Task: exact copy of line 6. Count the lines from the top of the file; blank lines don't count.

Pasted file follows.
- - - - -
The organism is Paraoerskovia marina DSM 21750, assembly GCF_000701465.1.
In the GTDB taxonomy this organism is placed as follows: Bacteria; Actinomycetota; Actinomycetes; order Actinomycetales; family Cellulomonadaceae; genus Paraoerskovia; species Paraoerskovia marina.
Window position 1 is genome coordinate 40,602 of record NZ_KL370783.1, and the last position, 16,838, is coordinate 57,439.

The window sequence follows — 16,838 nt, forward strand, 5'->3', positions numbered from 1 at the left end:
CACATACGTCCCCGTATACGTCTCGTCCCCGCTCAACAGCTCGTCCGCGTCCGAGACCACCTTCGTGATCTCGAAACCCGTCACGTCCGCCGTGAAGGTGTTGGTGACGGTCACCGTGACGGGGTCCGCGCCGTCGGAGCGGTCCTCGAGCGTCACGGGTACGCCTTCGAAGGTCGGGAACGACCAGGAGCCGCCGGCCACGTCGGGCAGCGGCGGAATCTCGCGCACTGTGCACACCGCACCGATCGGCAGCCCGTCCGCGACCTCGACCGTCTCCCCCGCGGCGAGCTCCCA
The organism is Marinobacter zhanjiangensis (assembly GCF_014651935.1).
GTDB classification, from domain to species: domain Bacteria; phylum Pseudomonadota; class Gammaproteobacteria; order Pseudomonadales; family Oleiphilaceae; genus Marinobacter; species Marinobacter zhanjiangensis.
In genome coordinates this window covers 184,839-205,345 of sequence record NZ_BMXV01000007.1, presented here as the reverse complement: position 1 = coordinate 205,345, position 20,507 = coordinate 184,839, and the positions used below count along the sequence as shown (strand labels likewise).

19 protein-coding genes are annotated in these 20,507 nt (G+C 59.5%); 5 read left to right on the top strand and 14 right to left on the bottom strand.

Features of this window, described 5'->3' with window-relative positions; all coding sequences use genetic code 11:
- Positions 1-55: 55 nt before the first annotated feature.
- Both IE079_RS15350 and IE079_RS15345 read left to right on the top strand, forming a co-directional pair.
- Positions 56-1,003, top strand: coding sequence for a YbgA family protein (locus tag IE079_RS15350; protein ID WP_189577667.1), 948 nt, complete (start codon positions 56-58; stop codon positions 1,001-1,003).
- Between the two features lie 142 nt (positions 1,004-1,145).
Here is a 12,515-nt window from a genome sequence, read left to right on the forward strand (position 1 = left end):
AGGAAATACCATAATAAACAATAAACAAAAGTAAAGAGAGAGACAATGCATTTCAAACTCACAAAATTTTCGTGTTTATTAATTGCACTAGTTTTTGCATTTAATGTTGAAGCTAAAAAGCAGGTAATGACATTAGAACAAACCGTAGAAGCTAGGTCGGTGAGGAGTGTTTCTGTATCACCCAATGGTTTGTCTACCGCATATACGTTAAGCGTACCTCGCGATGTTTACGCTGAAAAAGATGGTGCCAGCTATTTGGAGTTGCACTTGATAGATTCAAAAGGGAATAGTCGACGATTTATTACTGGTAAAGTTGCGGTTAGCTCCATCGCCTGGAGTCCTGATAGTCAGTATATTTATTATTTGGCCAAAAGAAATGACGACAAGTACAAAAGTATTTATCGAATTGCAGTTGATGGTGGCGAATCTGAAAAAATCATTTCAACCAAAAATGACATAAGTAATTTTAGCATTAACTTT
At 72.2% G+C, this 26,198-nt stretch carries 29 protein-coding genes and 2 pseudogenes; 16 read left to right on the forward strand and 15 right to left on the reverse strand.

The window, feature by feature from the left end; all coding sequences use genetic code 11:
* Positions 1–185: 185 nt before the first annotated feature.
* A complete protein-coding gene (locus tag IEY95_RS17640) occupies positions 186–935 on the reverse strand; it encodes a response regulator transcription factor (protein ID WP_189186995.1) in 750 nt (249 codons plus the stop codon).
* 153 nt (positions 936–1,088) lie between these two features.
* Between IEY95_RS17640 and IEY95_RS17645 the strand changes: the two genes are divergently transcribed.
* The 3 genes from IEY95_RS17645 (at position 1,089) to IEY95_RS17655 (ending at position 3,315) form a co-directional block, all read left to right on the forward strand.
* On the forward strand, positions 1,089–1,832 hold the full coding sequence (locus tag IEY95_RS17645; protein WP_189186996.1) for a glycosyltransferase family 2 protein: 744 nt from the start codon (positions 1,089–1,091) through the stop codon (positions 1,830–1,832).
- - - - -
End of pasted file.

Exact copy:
The organism is Marinobacter zhanjiangensis (assembly GCF_014651935.1).